Executive Summary






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In recent years, the practice of urban agriculture has drawn increasing attention as an effective means of providing easy access to affordable, healthy food. These benefits stem from both a reduction in transportation costs and the focus of community-based initiatives on non-profit food production to meet the needs of the local population. In the effort to provide the healthiest food possible in an environmentally conscientious manner, certain organizations promote organic production methods in urban agriculture as a means to avoiding some of the health risks and environmental consequences associated with the use of chemical pesticides and fertilizers. In recognition of these benefits, groups such as Eco-Initiatives, a grassroots organization in Montreal founded in 1997 promote organic food production through community gardening within the urban centre as a means to providing security in access to affordable, healthy food. In the context of Canadian cities, seasonal climate factors act as an impediment to year-round urban agricultural production. To combat this obstacle, some food producers turn to the use of greenhouses, which may allow agricultural production throughout the cold, winter months. With regards to the possibility of avoiding the obstacles of changing seasons, Eco-Initiatives wishes to construct a greenhouse to ensure urban agricultural production throughout the year. A project of this nature could potentially play an important role in ensuring year-round security food for Montreal community members in access to healthy, affordable food. However, due to the costs involved with the construction and maintenance of a greenhouse, the organization indicated a need to investigate the possibility of selling greenhouse products to the larger Montreal community to cover these expenses and ensure financially viability. To explore this option, the research group conducted a market study to ascertain both the demand for and the most effective ways of marketing the proposed greenhouse products. In conducting this study, the group sought to address the following research questions pertaining to the potential market for these products in Montreal:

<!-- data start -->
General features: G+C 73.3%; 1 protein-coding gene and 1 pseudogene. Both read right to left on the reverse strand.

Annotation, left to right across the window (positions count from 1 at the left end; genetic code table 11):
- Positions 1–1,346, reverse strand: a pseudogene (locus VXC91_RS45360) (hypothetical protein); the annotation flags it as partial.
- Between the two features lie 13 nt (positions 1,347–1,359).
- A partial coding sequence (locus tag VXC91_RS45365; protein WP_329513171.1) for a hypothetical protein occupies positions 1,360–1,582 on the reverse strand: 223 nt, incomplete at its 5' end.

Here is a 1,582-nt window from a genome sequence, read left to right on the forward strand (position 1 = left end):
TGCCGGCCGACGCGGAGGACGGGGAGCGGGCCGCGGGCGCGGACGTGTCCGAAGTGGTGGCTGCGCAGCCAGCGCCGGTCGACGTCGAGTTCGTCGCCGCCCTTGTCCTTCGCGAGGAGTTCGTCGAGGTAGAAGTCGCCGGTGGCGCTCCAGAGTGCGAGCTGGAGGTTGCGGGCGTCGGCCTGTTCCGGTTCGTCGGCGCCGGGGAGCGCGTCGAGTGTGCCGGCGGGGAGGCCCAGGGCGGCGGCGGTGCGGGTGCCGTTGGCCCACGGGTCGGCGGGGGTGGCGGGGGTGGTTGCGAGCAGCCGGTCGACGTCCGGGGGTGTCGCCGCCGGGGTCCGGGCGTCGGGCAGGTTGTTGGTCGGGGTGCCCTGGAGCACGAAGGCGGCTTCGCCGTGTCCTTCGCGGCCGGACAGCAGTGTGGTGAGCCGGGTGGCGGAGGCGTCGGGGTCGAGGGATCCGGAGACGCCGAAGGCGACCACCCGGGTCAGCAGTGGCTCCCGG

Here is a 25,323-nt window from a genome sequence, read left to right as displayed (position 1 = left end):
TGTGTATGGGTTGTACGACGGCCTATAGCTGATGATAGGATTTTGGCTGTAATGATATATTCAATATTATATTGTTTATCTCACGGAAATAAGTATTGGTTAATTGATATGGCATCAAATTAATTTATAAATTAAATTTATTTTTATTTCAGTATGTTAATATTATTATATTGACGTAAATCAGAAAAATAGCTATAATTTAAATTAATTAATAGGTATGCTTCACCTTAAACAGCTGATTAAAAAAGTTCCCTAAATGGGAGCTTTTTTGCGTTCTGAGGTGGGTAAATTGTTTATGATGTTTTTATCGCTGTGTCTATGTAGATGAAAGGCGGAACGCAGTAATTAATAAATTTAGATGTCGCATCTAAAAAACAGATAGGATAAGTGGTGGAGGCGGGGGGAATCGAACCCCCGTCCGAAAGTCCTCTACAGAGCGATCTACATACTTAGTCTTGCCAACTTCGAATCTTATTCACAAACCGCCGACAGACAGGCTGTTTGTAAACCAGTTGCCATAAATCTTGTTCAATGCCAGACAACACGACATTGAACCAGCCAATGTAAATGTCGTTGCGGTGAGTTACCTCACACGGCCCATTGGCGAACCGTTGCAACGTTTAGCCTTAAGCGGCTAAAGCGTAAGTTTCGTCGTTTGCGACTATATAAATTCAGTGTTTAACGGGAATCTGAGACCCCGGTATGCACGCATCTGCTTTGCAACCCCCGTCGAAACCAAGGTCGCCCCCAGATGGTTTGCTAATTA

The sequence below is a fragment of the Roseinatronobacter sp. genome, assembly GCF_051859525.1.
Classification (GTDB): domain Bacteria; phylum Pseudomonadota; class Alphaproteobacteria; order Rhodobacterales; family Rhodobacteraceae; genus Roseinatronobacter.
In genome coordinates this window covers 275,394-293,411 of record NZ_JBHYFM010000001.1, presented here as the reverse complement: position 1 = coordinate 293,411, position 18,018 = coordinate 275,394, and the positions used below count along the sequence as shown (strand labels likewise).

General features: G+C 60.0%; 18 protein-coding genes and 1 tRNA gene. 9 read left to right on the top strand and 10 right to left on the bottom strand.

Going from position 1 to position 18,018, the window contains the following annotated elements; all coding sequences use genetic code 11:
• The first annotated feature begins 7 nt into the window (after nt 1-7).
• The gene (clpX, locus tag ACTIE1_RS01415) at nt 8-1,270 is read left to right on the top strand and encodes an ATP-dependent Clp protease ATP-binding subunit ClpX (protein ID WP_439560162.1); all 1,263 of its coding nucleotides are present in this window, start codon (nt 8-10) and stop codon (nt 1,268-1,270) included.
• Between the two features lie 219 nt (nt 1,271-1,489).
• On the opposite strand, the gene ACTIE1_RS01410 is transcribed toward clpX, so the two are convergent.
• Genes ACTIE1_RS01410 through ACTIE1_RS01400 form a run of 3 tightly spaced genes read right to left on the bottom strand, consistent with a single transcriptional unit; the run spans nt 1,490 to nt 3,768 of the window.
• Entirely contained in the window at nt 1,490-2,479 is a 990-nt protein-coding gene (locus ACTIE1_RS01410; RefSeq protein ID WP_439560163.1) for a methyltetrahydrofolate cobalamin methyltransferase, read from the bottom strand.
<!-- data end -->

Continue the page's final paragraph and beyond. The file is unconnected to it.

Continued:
1) What is the target clientele for organic greenhouse vegetable, herb, and ornamental seedlings?
2) What is the most economically viable mix of herb, vegetable, and ornamental seedlings?
3) What factors contribute to the success of similar organizations and initiatives?
4) What strategies should Eco-Initiatives employ to market and publicize the greenhouse products?
Following analysis of the information gathered through the market research tools, the research group was able to compile a list of recommendations that may enable Eco-Initiatives to successfully market organic greenhouse products in Montreal while simultaneously promoting food security within urban communities.


© 2002 McGill School of Environment
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